Little Compton, Rhode Island
Rhode Island is full of popular summer towns—from Newport to Block Island—but chances are you've never even heard of Little Compton. This picture-perfect village in Newport Country sits at the Rhode Island-Massachusetts border. It's calm and quiet and feels almost stuck in time (in a good way, of course). Instead of Whole Foods, you'll find an old fashioned general store, and in lieu of IHOP, there's The Commons Lunch, a family-run spot serving famous Rhode Island Johnny Cakes and The Barn, a rustic farmhouse for delicious breakfast fare. Like any good summer town, Little Compton has its sandy stretches of shoreline. Spend your days on the pristine and quiet beach at Goosewing Preserve or the more popular spot, South Shore Beach.
White Sands National Park, New Mexico
You've probably seen photos of White Sands National Monument without even realizing this fascinating landscape is actually in the United States. Located in southern New Mexico just 100 miles from El Paso, White Sands—America's newest national park—is known for its dunes of gypsum sand that stretch as far as the eye can see. The awe-inspiring landscape looks almost otherworldly. Alamogordo is the closest town to the park, and there are plenty of hotel options to choose from. To fuel up before a day of exploring, grab a seat at CJ's Si Señor Restaurant for the best chili relleno around.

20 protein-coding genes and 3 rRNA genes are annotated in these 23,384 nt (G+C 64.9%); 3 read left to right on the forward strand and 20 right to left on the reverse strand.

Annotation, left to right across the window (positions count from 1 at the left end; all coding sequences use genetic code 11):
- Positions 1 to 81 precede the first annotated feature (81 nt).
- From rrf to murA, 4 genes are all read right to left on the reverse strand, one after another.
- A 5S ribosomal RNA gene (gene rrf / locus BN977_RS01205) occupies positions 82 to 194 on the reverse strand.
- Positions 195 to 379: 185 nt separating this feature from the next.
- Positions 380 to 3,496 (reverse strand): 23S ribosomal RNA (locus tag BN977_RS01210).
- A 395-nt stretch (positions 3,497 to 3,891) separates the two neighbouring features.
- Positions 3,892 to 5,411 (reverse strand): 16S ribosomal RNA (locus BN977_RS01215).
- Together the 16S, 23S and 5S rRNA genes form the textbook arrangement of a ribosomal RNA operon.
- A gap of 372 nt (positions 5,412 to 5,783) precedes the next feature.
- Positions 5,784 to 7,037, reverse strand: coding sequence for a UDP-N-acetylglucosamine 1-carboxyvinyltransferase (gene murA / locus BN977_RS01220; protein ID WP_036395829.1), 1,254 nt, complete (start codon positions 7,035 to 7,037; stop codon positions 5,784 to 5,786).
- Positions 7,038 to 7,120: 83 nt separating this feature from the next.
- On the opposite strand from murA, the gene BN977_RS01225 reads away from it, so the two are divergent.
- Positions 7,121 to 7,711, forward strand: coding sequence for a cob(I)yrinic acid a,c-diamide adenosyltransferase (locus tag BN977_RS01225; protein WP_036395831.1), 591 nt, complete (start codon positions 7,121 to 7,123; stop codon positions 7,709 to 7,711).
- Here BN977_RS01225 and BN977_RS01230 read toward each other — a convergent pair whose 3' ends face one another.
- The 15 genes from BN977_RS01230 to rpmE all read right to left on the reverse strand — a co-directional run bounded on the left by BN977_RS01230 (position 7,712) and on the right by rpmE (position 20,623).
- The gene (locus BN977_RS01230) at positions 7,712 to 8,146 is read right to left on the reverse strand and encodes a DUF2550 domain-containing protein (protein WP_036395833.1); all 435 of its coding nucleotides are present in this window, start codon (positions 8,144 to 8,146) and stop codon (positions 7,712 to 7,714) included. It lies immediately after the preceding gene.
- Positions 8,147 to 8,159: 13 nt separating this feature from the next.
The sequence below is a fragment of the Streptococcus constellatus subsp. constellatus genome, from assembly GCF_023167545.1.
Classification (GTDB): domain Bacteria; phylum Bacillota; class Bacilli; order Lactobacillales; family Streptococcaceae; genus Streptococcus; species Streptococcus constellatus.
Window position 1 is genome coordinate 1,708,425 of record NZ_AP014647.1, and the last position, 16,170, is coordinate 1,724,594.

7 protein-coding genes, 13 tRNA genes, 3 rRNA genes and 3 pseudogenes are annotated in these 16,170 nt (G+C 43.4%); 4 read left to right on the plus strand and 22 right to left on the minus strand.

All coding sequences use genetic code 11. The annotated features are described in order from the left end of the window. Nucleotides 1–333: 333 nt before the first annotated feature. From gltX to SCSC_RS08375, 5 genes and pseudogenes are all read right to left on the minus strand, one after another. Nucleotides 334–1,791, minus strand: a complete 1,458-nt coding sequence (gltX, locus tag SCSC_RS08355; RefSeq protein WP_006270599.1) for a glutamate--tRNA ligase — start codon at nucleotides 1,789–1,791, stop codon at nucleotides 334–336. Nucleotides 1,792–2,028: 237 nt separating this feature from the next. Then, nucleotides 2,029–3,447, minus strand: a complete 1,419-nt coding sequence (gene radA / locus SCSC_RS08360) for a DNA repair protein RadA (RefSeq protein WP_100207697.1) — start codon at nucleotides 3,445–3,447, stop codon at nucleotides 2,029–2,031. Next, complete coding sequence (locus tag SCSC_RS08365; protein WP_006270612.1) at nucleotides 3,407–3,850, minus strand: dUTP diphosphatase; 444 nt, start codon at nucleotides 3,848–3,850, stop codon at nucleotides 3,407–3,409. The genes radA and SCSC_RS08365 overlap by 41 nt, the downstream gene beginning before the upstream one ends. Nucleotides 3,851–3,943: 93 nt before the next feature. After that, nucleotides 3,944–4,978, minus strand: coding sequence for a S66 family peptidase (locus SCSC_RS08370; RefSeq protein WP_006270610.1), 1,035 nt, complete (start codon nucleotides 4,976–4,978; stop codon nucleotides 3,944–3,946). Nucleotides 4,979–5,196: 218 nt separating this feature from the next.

If you like laid-back SoCal surfer vibes, you'll fall head over heels for this town between San Diego and Los Angeles. Encinitas is, in many ways, the quintessential California beach town: Palm trees, crashing ocean waves, lots of small businesses, and cute cafés abound. There's plenty to see and do in this quiet, coastal enclave, such as Moonlight State Beach, the quiet community of Cardiff-by-the-sea, and the Spanish colonial revival-style movie theater, La Paloma. When hunger strikes, Fish 101 is the place to go for the fresh catch of the day and The Taco Stand dishes out seriously good Baja fish tacos and breakfast burritos.
Beacon, New York
Beacon is basically the new Brooklyn. This hip and artsy town in the Hudson Valley has all the makings for a perfect long weekend getaway. Just 60 miles north of Manhattan, it's an easy escape from the hustle and bustle of city life. Art lovers will enjoy the contemporary art museum, Dia:Beacon, and Storm King Art Center, just 15 minutes away. There's gorgeous nature around Denning's Point and Long Dock Park, and a flea and farmers' market that pops up each Sunday. Spend some time walking around the charming Main Street, which is full of boutiques like King and Curated for unique jewelry and great dining options like Dogwood.